"Most insurance companies have probably underestimated the impact that a lawsuit has on a physician. And I'll be honest, I think we did," Zeitlin said. "Now, our experience tells us, to have a successful program, we need to be the ones to reach out."
Doctors' reluctance to speak out has proven a stumbling block to some support groups. The Academy of Medicine of Cincinnati has received just one call about its medical liability support group since the group started about two years ago, according to nephrologist Steven Dumbauld, MD, the group's chair.
"Physicians feel like the [legal] action itself reflects badly on them, and they don't want anybody to know about it," said Dr. Dumbauld. He spearheaded the academy's support group after he found few resources to turn to while a case against him dragged on for an eight-day trial. It ended in his favor.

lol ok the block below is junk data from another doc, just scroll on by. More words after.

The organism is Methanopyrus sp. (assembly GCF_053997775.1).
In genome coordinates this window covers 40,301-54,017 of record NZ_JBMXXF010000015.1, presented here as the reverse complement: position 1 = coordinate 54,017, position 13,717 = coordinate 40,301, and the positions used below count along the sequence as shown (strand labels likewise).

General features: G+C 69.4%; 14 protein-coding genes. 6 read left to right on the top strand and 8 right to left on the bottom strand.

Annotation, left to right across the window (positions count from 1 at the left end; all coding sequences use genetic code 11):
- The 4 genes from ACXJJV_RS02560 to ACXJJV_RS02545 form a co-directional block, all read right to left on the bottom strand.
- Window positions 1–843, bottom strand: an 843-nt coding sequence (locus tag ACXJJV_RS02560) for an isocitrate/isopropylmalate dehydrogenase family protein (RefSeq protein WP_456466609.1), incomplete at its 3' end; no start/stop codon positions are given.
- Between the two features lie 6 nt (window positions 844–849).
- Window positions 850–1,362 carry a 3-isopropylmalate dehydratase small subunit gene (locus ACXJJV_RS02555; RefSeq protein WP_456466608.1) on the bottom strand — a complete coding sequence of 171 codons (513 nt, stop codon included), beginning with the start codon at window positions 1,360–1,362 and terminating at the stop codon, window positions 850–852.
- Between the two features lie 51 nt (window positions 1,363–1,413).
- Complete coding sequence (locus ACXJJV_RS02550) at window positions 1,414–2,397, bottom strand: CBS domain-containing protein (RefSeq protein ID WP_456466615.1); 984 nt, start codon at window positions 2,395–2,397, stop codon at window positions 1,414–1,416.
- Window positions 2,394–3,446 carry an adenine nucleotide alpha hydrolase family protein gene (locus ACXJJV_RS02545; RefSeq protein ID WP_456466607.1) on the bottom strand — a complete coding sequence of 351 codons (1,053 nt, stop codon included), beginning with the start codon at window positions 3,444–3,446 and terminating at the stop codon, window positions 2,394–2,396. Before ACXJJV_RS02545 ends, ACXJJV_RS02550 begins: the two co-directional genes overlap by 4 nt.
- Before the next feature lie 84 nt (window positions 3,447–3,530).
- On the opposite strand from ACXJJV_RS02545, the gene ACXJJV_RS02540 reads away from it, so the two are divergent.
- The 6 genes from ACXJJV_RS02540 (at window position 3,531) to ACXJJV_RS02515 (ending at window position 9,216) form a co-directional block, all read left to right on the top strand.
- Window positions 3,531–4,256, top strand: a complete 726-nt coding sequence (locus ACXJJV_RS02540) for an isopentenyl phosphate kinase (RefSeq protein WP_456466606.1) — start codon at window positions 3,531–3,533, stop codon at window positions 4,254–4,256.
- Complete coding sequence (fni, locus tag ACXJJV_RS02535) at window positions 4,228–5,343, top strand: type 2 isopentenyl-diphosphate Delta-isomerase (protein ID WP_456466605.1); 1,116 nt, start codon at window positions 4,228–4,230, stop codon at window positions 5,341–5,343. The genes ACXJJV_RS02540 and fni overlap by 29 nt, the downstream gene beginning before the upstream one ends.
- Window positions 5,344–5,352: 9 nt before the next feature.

The need for these outlets remains crucial and the medical society is considering other more proactive approaches to reach physicians, Dr. Dumbauld said.
Litigation "really takes a toll on people and there's an intangible cost," he said, recounting the story of one colleague who, after being sued, quit vascular surgery to become a surgical assistant.
Even after litigation is over, the experience "does increase your defensiveness in the long term in how you order things, what you document. Even now, every note I write, I assume some attorney is going to be looking at it," Dr. Dumbauld said.
Such lingering effects among this physician population are not likely to evaporate soon.
While more insurance companies and medical societies are opening up various litigation support and wellness programs, such help often comes too late, psychiatrist Dr. Hofeldt said. "Part of the problem is, our training doesn't prepare us at all for the inevitability of a lawsuit. ... We need to teach medical students [about litigation stress] and it needs to be imbedded in our training."
Dr. Kohatsu said the retreat she attended gave her more confidence.
"But the hardest thing about litigation is the isolation and reading things you are accused of when you know in your heart you did everything correctly," she said. "I don't think those feelings will ever go away."